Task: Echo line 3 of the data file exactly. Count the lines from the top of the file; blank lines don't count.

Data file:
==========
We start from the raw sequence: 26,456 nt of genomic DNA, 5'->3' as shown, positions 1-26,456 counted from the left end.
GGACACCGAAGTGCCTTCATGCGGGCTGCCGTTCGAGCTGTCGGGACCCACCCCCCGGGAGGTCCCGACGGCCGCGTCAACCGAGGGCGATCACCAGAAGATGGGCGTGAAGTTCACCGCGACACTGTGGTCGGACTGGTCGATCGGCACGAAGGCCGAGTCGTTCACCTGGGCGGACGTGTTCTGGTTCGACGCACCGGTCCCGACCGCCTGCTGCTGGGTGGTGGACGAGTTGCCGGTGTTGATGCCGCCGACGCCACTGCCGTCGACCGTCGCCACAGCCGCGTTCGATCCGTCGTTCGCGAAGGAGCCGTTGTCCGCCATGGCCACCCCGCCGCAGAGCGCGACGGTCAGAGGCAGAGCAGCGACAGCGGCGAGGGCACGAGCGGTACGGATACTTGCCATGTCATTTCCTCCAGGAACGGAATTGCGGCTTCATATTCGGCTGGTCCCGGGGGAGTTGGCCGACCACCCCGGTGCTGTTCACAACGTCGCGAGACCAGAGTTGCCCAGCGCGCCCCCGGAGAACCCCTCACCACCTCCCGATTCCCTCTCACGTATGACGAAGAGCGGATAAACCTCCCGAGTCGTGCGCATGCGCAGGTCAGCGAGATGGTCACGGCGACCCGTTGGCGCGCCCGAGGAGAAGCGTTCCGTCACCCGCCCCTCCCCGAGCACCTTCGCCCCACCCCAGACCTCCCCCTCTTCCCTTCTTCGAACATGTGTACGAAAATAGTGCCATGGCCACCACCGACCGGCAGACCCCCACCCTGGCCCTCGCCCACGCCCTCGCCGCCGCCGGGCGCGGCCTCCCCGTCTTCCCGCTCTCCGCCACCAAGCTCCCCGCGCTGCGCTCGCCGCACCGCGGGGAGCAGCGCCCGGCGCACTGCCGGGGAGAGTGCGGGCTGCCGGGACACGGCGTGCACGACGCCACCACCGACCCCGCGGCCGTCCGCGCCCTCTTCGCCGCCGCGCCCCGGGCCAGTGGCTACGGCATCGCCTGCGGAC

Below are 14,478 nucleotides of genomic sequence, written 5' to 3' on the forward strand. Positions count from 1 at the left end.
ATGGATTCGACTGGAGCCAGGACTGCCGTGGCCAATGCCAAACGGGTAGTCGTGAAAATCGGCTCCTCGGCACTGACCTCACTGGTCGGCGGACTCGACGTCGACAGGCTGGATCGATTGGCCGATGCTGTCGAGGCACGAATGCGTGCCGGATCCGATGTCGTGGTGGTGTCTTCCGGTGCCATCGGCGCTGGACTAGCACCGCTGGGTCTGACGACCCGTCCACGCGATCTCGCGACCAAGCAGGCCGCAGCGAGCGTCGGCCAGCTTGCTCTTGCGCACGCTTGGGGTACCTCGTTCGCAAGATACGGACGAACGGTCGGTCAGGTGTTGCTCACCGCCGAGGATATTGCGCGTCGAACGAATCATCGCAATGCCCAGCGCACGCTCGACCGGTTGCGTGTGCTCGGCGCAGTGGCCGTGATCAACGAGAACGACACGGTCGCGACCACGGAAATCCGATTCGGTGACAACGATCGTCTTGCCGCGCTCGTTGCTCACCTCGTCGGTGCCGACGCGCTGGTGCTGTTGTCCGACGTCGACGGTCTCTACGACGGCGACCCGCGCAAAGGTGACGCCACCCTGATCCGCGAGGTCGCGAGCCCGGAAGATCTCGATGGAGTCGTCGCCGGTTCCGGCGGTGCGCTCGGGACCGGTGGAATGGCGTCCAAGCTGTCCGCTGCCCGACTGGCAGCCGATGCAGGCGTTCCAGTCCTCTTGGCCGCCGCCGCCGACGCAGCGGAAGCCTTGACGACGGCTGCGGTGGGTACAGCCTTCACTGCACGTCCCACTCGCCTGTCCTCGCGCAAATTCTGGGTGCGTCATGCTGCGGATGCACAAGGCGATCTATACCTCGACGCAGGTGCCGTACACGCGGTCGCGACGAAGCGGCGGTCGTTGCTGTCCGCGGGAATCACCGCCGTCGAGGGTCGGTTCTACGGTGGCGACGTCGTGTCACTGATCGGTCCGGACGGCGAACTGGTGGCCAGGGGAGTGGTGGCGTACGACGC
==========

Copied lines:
Below are 14,478 nucleotides of genomic sequence, written 5' to 3' on the forward strand. Positions count from 1 at the left end.